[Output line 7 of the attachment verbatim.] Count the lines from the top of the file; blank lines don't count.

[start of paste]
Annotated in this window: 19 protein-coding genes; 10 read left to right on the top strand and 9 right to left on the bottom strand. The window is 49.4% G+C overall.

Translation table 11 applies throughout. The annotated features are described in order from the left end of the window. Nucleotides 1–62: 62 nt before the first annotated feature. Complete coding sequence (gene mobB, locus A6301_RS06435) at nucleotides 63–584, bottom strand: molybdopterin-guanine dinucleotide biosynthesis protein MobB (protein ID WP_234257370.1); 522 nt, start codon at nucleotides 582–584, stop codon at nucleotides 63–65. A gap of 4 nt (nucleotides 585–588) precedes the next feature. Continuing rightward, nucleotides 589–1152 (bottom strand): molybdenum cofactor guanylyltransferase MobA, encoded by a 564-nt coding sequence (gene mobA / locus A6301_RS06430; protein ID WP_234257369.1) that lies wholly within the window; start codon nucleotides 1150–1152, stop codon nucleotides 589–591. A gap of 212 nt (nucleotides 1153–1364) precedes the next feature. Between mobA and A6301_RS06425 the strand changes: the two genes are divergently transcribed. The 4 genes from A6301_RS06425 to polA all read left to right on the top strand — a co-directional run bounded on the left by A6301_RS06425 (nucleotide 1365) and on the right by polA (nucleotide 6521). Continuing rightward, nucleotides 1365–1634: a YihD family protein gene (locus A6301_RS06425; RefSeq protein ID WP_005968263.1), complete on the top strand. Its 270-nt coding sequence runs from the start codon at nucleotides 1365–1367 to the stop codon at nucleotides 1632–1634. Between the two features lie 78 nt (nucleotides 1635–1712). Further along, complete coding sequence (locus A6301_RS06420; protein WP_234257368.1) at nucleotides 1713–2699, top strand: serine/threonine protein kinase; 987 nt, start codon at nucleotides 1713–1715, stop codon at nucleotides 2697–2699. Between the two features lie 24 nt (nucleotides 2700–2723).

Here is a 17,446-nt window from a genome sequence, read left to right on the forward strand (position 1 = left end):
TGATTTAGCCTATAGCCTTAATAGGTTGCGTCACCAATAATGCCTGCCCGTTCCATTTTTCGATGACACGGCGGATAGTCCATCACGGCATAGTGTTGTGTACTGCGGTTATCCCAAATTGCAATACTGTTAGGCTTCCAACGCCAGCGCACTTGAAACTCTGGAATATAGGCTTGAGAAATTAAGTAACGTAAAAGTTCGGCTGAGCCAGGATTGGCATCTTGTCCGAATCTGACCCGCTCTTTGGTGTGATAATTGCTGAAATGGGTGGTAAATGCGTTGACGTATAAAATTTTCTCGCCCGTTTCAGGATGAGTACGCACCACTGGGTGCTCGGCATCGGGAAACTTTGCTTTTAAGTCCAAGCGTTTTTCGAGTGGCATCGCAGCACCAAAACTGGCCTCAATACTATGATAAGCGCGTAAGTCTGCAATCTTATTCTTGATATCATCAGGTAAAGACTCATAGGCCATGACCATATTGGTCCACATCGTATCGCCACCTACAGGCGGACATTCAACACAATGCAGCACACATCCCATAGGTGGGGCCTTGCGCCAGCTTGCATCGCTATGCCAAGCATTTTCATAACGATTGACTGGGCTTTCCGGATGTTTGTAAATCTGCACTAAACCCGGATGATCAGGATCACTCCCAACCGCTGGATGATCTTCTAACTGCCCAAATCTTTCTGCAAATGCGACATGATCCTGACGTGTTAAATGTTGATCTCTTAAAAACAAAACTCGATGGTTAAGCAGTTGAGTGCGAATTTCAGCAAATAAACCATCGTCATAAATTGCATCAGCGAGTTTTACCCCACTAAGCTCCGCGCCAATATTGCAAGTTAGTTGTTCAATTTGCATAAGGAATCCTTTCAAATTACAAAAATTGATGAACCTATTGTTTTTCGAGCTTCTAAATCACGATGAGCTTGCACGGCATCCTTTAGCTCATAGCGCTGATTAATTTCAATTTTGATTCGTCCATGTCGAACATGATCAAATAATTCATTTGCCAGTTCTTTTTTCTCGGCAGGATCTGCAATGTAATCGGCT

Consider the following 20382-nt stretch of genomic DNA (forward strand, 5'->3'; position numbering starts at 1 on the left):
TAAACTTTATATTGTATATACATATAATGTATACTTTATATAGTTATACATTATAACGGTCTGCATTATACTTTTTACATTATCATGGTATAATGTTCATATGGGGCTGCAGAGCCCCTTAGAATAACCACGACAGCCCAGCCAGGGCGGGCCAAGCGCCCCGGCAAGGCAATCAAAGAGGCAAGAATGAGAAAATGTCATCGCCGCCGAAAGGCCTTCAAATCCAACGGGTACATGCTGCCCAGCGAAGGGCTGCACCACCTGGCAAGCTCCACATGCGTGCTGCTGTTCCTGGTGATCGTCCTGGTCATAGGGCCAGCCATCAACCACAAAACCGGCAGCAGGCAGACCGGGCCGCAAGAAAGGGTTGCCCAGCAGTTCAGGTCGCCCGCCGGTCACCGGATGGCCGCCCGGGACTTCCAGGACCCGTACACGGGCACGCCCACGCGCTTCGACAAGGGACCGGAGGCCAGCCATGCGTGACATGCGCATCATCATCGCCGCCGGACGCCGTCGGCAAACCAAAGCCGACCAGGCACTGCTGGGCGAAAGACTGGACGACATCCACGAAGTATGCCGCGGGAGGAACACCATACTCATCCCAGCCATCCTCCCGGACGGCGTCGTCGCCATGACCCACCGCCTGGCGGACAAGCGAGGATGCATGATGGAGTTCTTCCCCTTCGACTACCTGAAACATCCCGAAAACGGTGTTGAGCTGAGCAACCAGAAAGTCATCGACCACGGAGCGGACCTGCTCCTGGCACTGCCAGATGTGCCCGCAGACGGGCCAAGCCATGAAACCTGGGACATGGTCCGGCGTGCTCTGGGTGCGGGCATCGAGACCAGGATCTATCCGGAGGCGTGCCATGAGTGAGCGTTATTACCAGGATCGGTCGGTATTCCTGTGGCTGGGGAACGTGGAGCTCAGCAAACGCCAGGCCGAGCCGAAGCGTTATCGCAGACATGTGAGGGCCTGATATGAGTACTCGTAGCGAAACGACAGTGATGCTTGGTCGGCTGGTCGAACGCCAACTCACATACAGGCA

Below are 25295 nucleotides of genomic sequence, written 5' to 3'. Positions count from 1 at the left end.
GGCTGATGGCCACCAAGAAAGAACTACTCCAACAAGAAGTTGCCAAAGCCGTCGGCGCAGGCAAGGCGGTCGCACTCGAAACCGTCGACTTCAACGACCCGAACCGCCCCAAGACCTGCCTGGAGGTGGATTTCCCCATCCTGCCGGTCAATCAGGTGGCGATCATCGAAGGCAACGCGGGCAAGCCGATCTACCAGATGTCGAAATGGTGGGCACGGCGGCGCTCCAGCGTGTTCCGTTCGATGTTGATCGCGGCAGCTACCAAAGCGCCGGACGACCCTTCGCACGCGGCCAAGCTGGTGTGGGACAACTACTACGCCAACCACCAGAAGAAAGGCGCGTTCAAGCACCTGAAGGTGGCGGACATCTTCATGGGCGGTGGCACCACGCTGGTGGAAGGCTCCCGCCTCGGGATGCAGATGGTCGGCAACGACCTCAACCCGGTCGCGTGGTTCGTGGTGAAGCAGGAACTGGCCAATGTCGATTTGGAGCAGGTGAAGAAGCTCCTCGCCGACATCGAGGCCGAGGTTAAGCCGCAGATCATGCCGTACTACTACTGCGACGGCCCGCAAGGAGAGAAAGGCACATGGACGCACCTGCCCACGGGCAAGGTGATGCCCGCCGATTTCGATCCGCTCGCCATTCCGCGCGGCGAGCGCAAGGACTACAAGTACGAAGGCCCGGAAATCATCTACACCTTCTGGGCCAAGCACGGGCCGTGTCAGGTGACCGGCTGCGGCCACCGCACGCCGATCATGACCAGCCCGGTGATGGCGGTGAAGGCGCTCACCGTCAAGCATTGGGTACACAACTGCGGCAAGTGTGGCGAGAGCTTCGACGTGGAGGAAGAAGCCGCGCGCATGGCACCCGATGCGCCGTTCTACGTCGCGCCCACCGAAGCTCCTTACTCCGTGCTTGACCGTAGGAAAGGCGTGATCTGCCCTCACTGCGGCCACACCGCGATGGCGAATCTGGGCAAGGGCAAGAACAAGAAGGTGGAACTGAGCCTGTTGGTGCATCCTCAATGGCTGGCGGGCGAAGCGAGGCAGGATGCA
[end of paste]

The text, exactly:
Below are 25295 nucleotides of genomic sequence, written 5' to 3'. Positions count from 1 at the left end.